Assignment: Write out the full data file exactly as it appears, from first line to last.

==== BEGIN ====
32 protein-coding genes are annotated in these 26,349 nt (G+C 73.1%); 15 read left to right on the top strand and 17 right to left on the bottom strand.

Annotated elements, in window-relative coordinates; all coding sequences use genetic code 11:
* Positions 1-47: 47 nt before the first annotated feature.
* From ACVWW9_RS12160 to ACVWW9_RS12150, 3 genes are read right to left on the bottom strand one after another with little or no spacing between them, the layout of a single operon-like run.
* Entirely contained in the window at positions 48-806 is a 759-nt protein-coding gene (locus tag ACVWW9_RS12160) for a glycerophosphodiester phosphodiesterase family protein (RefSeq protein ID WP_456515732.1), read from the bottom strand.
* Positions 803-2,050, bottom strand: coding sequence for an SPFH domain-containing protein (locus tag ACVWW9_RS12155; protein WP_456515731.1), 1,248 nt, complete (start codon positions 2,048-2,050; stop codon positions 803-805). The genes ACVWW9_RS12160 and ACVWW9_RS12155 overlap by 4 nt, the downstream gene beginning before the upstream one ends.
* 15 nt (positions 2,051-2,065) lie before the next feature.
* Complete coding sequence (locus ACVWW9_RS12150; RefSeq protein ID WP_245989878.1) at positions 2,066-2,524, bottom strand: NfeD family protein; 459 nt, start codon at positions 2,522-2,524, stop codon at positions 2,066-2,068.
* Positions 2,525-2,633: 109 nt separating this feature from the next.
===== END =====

32 protein-coding genes are annotated in these 26,349 nt (G+C 73.1%); 15 read left to right on the top strand and 17 right to left on the bottom strand.

Annotated elements, in window-relative coordinates; all coding sequences use genetic code 11:
* Positions 1-47: 47 nt before the first annotated feature.
* From ACVWW9_RS12160 to ACVWW9_RS12150, 3 genes are read right to left on the bottom strand one after another with little or no spacing between them, the layout of a single operon-like run.
* Entirely contained in the window at positions 48-806 is a 759-nt protein-coding gene (locus tag ACVWW9_RS12160) for a glycerophosphodiester phosphodiesterase family protein (RefSeq protein ID WP_456515732.1), read from the bottom strand.
* Positions 803-2,050, bottom strand: coding sequence for an SPFH domain-containing protein (locus tag ACVWW9_RS12155; protein WP_456515731.1), 1,248 nt, complete (start codon positions 2,048-2,050; stop codon positions 803-805). The genes ACVWW9_RS12160 and ACVWW9_RS12155 overlap by 4 nt, the downstream gene beginning before the upstream one ends.
* 15 nt (positions 2,051-2,065) lie before the next feature.
* Complete coding sequence (locus ACVWW9_RS12150; RefSeq protein ID WP_245989878.1) at positions 2,066-2,524, bottom strand: NfeD family protein; 459 nt, start codon at positions 2,522-2,524, stop codon at positions 2,066-2,068.
* Positions 2,525-2,633: 109 nt separating this feature from the next.